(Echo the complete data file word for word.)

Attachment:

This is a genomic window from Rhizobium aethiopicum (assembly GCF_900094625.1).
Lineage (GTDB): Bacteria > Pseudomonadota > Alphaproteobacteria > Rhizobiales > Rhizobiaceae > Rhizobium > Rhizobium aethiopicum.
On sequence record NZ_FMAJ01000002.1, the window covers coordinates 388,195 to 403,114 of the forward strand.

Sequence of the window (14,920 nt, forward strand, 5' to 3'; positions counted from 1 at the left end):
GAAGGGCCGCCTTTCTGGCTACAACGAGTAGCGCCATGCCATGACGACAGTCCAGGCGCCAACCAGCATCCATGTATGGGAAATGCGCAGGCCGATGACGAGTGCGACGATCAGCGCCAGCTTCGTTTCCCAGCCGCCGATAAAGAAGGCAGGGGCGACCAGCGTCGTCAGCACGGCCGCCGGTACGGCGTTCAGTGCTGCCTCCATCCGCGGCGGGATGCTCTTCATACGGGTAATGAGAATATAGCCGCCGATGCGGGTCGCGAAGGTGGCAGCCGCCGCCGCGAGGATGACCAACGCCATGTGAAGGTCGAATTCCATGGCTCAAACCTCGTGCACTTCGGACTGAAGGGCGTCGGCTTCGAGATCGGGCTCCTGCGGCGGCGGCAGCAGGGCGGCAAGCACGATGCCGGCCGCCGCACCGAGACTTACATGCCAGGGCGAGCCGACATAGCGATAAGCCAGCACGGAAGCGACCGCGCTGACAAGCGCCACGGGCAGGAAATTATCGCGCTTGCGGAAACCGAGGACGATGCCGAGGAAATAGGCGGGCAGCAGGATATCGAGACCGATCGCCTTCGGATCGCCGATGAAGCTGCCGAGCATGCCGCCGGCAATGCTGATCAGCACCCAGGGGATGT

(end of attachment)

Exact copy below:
This is a genomic window from Rhizobium aethiopicum (assembly GCF_900094625.1).
Lineage (GTDB): Bacteria > Pseudomonadota > Alphaproteobacteria > Rhizobiales > Rhizobiaceae > Rhizobium > Rhizobium aethiopicum.
On sequence record NZ_FMAJ01000002.1, the window covers coordinates 388,195 to 403,114 of the forward strand.

Sequence of the window (14,920 nt, forward strand, 5' to 3'; positions counted from 1 at the left end):
GAAGGGCCGCCTTTCTGGCTACAACGAGTAGCGCCATGCCATGACGACAGTCCAGGCGCCAACCAGCATCCATGTATGGGAAATGCGCAGGCCGATGACGAGTGCGACGATCAGCGCCAGCTTCGTTTCCCAGCCGCCGATAAAGAAGGCAGGGGCGACCAGCGTCGTCAGCACGGCCGCCGGTACGGCGTTCAGTGCTGCCTCCATCCGCGGCGGGATGCTCTTCATACGGGTAATGAGAATATAGCCGCCGATGCGGGTCGCGAAGGTGGCAGCCGCCGCCGCGAGGATGACCAACGCCATGTGAAGGTCGAATTCCATGGCTCAAACCTCGTGCACTTCGGACTGAAGGGCGTCGGCTTCGAGATCGGGCTCCTGCGGCGGCGGCAGCAGGGCGGCAAGCACGATGCCGGCCGCCGCACCGAGACTTACATGCCAGGGCGAGCCGACATAGCGATAAGCCAGCACGGAAGCGACCGCGCTGACAAGCGCCACGGGCAGGAAATTATCGCGCTTGCGGAAACCGAGGACGATGCCGAGGAAATAGGCGGGCAGCAGGATATCGAGACCGATCGCCTTCGGATCGCCGATGAAGCTGCCGAGCATGCCGCCGGCAATGCTGATCAGCACCCAGGGGATGT